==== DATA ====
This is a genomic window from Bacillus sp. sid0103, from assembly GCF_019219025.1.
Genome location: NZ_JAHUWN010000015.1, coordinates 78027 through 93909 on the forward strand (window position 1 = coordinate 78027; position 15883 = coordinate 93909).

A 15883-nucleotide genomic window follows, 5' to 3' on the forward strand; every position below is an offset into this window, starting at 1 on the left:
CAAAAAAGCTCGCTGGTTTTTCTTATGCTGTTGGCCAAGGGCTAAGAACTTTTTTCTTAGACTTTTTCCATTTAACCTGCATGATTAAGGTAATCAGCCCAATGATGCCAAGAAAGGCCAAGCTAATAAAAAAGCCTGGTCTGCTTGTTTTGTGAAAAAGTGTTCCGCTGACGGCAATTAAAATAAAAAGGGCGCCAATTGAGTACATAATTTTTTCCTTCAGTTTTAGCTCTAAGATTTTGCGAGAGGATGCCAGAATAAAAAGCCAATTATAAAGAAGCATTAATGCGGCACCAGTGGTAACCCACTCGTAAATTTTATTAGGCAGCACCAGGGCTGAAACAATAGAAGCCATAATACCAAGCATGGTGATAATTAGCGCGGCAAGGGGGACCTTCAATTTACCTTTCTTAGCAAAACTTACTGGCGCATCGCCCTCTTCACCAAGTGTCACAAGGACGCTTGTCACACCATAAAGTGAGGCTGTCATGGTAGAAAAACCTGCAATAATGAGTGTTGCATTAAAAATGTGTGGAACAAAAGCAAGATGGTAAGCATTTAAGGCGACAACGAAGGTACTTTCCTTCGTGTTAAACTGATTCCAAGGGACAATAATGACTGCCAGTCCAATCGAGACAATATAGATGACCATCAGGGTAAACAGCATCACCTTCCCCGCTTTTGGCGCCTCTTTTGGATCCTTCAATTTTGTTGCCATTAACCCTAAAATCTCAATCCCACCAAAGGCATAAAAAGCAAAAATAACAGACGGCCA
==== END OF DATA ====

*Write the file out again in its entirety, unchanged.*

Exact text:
This is a genomic window from Bacillus sp. sid0103, from assembly GCF_019219025.1.
Genome location: NZ_JAHUWN010000015.1, coordinates 78027 through 93909 on the forward strand (window position 1 = coordinate 78027; position 15883 = coordinate 93909).

A 15883-nucleotide genomic window follows, 5' to 3' on the forward strand; every position below is an offset into this window, starting at 1 on the left:
CAAAAAAGCTCGCTGGTTTTTCTTATGCTGTTGGCCAAGGGCTAAGAACTTTTTTCTTAGACTTTTTCCATTTAACCTGCATGATTAAGGTAATCAGCCCAATGATGCCAAGAAAGGCCAAGCTAATAAAAAAGCCTGGTCTGCTTGTTTTGTGAAAAAGTGTTCCGCTGACGGCAATTAAAATAAAAAGGGCGCCAATTGAGTACATAATTTTTTCCTTCAGTTTTAGCTCTAAGATTTTGCGAGAGGATGCCAGAATAAAAAGCCAATTATAAAGAAGCATTAATGCGGCACCAGTGGTAACCCACTCGTAAATTTTATTAGGCAGCACCAGGGCTGAAACAATAGAAGCCATAATACCAAGCATGGTGATAATTAGCGCGGCAAGGGGGACCTTCAATTTACCTTTCTTAGCAAAACTTACTGGCGCATCGCCCTCTTCACCAAGTGTCACAAGGACGCTTGTCACACCATAAAGTGAGGCTGTCATGGTAGAAAAACCTGCAATAATGAGTGTTGCATTAAAAATGTGTGGAACAAAAGCAAGATGGTAAGCATTTAAGGCGACAACGAAGGTACTTTCCTTCGTGTTAAACTGATTCCAAGGGACAATAATGACTGCCAGTCCAATCGAGACAATATAGATGACCATCAGGGTAAACAGCATCACCTTCCCCGCTTTTGGCGCCTCTTTTGGATCCTTCAATTTTGTTGCCATTAACCCTAAAATCTCAATCCCACCAAAGGCATAAAAAGCAAAAATAACAGACGGCCA